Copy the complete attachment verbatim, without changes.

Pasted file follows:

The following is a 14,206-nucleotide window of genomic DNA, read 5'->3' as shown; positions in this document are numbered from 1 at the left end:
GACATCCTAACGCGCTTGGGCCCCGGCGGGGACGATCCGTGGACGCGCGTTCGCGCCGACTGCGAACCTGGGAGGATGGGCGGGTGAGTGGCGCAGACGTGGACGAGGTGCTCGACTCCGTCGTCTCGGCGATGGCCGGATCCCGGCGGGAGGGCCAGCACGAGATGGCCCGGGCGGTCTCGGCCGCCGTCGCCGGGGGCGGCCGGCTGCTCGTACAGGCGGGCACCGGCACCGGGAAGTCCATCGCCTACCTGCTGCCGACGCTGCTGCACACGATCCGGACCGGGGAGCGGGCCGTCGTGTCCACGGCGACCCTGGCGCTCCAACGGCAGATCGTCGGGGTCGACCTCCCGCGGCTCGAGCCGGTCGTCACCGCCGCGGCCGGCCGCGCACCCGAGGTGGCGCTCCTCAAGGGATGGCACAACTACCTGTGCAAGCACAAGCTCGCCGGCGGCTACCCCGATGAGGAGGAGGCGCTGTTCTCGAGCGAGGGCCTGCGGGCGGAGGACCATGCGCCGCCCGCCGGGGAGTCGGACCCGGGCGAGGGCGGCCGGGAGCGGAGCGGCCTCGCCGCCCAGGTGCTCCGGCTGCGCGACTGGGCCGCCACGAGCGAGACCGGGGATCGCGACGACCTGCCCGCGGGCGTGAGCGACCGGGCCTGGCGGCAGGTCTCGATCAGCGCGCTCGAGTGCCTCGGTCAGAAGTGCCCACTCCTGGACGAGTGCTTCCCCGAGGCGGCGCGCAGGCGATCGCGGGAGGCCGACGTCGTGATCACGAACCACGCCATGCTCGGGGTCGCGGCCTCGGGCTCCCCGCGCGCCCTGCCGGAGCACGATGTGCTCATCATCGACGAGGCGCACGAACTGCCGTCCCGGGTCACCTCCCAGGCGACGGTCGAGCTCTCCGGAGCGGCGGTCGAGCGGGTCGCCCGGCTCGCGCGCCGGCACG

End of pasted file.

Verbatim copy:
The following is a 14,206-nucleotide window of genomic DNA, read 5'->3' as shown; positions in this document are numbered from 1 at the left end:
GACATCCTAACGCGCTTGGGCCCCGGCGGGGACGATCCGTGGACGCGCGTTCGCGCCGACTGCGAACCTGGGAGGATGGGCGGGTGAGTGGCGCAGACGTGGACGAGGTGCTCGACTCCGTCGTCTCGGCGATGGCCGGATCCCGGCGGGAGGGCCAGCACGAGATGGCCCGGGCGGTCTCGGCCGCCGTCGCCGGGGGCGGCCGGCTGCTCGTACAGGCGGGCACCGGCACCGGGAAGTCCATCGCCTACCTGCTGCCGACGCTGCTGCACACGATCCGGACCGGGGAGCGGGCCGTCGTGTCCACGGCGACCCTGGCGCTCCAACGGCAGATCGTCGGGGTCGACCTCCCGCGGCTCGAGCCGGTCGTCACCGCCGCGGCCGGCCGCGCACCCGAGGTGGCGCTCCTCAAGGGATGGCACAACTACCTGTGCAAGCACAAGCTCGCCGGCGGCTACCCCGATGAGGAGGAGGCGCTGTTCTCGAGCGAGGGCCTGCGGGCGGAGGACCATGCGCCGCCCGCCGGGGAGTCGGACCCGGGCGAGGGCGGCCGGGAGCGGAGCGGCCTCGCCGCCCAGGTGCTCCGGCTGCGCGACTGGGCCGCCACGAGCGAGACCGGGGATCGCGACGACCTGCCCGCGGGCGTGAGCGACCGGGCCTGGCGGCAGGTCTCGATCAGCGCGCTCGAGTGCCTCGGTCAGAAGTGCCCACTCCTGGACGAGTGCTTCCCCGAGGCGGCGCGCAGGCGATCGCGGGAGGCCGACGTCGTGATCACGAACCACGCCATGCTCGGGGTCGCGGCCTCGGGCTCCCCGCGCGCCCTGCCGGAGCACGATGTGCTCATCATCGACGAGGCGCACGAACTGCCGTCCCGGGTCACCTCCCAGGCGACGGTCGAGCTCTCCGGAGCGGCGGTCGAGCGGGTCGCCCGGCTCGCGCGCCGGCACG